Do you like underdog stories? A scrappy protagonist that fights to overcome all odds? Did you wonder why everyone was so scared of that sweet puppy, Cujo? Then Slave Old Man by Patrick Chamoiseau is the book you’ve been waiting for.
When The Décharge Hits
The protagonist in Slave Old Man is never named. He is old and a slave. That is all anyone has needed to know about him for decades. He had never shocked anyone in the sugar cane fields until the night he bolted, filled with a restless energy the slaves called décharge. Chamoiseau describes attempts made by others on the plantation-slave and overseer alike—to make a friend out of the old man, a wise mentor maybe, at the very least a caricature of age. The ancient resisted all overtures, remaining impenetrable to all. As his master realizes when tracking him (with the aid of a hellish mastiff) through a terrifyingly fertile jungle:
Evidence: the Master saw nothing of him, in intimate memories, but a face of papaya and boredom, a large mute shadow half out of this world, a big silent beast. Yet, no hatred in him. Or menace. Or danger. But no acceptance. That was it. The vieux-négre had not what was done with him. Ever.
The old man does not need us to know his story, necessarily. His story is the island that remains whether we understand it or not. We are there as witnesses, with Patrick, to marvel at the the old slave’s strength and ingenuity. I found myself riveted to a rather simple story: old man runs, dog chases, unchanging scenery. Tell my cuticles what a simple story it was.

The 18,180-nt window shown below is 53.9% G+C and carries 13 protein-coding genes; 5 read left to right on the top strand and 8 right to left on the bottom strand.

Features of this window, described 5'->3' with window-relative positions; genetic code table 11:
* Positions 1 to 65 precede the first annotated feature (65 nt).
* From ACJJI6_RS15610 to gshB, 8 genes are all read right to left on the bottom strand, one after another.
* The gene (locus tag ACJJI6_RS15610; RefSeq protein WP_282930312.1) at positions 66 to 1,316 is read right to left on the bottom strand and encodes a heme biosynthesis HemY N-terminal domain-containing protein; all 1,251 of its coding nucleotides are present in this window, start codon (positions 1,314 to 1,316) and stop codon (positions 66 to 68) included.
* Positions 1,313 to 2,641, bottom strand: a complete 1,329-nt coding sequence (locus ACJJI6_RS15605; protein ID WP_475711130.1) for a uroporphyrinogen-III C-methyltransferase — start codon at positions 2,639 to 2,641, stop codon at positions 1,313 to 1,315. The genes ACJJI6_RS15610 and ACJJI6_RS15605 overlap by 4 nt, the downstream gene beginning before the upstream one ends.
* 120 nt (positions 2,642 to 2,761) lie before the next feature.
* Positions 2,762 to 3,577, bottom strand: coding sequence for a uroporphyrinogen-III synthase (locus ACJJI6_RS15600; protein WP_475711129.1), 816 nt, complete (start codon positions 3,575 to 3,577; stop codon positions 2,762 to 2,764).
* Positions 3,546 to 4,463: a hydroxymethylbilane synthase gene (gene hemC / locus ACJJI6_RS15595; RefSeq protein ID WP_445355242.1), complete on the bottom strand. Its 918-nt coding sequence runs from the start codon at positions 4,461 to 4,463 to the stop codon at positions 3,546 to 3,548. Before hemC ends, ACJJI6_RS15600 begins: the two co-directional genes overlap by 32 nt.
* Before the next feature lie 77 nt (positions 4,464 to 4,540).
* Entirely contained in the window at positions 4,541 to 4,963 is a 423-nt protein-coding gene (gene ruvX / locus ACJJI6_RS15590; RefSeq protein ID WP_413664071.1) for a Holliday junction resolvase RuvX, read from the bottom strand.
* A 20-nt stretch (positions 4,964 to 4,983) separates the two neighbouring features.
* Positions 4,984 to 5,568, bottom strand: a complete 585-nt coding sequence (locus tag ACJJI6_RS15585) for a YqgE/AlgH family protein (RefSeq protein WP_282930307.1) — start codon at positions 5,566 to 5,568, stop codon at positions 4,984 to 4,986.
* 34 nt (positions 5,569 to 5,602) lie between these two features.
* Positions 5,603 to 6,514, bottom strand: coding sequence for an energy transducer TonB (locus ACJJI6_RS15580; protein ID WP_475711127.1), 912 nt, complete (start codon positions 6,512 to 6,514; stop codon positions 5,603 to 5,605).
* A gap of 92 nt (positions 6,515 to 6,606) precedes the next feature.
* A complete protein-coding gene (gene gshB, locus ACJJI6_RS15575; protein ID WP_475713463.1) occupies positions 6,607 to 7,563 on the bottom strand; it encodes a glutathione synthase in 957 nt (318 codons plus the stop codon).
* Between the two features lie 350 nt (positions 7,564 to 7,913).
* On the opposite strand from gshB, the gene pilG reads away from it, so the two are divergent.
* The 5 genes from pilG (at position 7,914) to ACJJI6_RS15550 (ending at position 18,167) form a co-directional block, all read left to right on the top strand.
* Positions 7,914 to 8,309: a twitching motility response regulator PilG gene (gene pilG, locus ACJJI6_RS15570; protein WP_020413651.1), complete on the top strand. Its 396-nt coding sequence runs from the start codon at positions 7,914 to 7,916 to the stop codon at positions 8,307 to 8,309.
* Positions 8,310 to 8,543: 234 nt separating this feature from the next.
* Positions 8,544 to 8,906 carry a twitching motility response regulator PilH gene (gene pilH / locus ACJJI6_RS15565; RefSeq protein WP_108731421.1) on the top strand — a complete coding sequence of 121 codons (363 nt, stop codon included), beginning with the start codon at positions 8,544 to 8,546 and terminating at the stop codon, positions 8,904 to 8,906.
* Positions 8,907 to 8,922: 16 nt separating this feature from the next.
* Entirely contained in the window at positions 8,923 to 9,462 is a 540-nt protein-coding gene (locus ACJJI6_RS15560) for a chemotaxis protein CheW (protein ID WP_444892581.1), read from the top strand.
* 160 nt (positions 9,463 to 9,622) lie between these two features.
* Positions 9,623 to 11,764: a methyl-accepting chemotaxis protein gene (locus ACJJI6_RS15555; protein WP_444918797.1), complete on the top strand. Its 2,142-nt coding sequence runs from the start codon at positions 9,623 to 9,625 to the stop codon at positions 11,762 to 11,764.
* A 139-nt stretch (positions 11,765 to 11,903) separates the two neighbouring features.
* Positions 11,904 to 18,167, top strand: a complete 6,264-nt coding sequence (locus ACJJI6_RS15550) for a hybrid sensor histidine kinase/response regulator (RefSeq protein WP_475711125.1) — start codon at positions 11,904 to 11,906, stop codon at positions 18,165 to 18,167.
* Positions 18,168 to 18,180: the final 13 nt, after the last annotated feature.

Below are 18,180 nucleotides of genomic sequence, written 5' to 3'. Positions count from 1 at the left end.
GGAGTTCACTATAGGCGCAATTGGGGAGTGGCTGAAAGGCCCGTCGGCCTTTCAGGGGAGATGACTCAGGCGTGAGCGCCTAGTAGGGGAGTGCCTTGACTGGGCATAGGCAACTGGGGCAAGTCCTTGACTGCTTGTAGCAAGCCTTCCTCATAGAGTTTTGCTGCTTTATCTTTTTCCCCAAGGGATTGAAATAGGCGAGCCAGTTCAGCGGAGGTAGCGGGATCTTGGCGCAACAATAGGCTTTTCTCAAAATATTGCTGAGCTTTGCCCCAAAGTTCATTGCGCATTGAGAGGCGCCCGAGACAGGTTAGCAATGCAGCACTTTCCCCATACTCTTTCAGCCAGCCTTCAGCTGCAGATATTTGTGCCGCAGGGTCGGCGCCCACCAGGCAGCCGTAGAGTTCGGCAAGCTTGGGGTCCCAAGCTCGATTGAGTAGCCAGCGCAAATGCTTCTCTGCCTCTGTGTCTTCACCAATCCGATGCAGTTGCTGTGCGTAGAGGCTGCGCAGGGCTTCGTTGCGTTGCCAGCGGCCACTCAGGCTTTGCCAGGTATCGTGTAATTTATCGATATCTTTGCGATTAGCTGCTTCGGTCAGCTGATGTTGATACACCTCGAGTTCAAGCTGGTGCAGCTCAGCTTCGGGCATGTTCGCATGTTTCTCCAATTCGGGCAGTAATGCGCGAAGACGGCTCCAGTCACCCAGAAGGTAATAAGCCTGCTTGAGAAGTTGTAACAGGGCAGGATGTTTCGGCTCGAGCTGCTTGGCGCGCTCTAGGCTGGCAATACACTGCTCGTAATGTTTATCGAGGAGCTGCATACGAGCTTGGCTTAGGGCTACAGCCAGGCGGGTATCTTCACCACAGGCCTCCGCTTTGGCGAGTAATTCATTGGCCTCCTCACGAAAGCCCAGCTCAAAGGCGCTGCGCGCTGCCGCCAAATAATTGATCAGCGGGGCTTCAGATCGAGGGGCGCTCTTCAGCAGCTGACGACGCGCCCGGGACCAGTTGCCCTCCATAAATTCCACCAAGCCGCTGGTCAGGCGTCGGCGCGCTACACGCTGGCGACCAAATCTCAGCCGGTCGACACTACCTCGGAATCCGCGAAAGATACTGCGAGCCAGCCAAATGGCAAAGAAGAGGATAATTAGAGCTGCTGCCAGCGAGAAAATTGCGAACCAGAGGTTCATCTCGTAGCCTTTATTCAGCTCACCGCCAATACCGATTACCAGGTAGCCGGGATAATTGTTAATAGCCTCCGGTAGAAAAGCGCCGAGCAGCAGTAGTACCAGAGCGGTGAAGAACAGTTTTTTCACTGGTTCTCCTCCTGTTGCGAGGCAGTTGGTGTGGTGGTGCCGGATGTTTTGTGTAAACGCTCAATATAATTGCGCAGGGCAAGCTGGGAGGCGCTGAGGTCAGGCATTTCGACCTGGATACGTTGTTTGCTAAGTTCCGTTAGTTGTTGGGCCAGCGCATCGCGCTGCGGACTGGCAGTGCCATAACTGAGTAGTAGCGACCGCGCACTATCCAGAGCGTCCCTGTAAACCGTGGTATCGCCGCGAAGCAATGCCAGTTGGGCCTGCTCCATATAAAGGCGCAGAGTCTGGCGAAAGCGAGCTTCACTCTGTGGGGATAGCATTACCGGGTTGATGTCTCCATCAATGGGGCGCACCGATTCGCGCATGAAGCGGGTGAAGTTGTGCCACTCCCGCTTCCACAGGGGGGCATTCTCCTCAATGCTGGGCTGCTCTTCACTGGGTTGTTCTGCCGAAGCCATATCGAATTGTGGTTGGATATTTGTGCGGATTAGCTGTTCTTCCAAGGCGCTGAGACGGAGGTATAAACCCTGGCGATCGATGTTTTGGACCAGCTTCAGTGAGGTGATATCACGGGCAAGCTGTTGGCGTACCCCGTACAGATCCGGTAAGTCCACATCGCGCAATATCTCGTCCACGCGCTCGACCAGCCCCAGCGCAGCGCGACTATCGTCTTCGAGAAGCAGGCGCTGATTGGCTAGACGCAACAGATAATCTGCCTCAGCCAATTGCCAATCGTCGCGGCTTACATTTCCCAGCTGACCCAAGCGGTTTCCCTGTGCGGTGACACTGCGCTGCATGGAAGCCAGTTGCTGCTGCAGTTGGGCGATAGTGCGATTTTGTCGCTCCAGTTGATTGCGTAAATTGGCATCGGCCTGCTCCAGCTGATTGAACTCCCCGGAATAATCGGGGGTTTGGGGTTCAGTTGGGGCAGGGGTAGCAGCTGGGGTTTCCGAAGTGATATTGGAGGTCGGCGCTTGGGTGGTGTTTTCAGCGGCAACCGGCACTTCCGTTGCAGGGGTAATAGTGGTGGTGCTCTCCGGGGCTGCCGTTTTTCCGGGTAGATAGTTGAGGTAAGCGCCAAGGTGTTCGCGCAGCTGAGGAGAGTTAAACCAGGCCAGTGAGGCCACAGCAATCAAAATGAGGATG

There is a point where Chamoiseau switches the old man’s voice from third-person to first-person and it as seamless and necessary as the key change in Hey Jude.
A Love Letter To Glissant
Born in Martinique (which is still not an independent state, btw) in 1953, Chamoiseau had only a handful of Martinican (particularly non-white) writers to look up to. Approximately twenty years before his birth, the political and literary movement Négritude swept the Islands. This movement called for the “valorization of black experience everywhere through ancestral ties to Africa” (Coverdale, Linda, pg. 126). Simply put, all things African were being venerated. Edouard Glissant, (another Martinican writer) raised the question in the 1980’s, ‘why can’t we venerate where we are? What we are?’ Soon Glissant was spearheading a movement he called Antillanité or “Caribbeanness.” Glissant was ready to celebrate what was unique to the Caribbean region; the a brutally violent enslaved past amid paradise or the mish-mash of languages that created Creole. Chamoiseau was eager to follow suit. Slave Old Man is a love letter to Glissant: his movement and his texts.
Are you familiar with Caribbean literature? Let me know in the comments below! I can’t wait to check out Glissant. If you enjoy this book review, Patrick Chamoiseau, or Caribbean literature please share this article.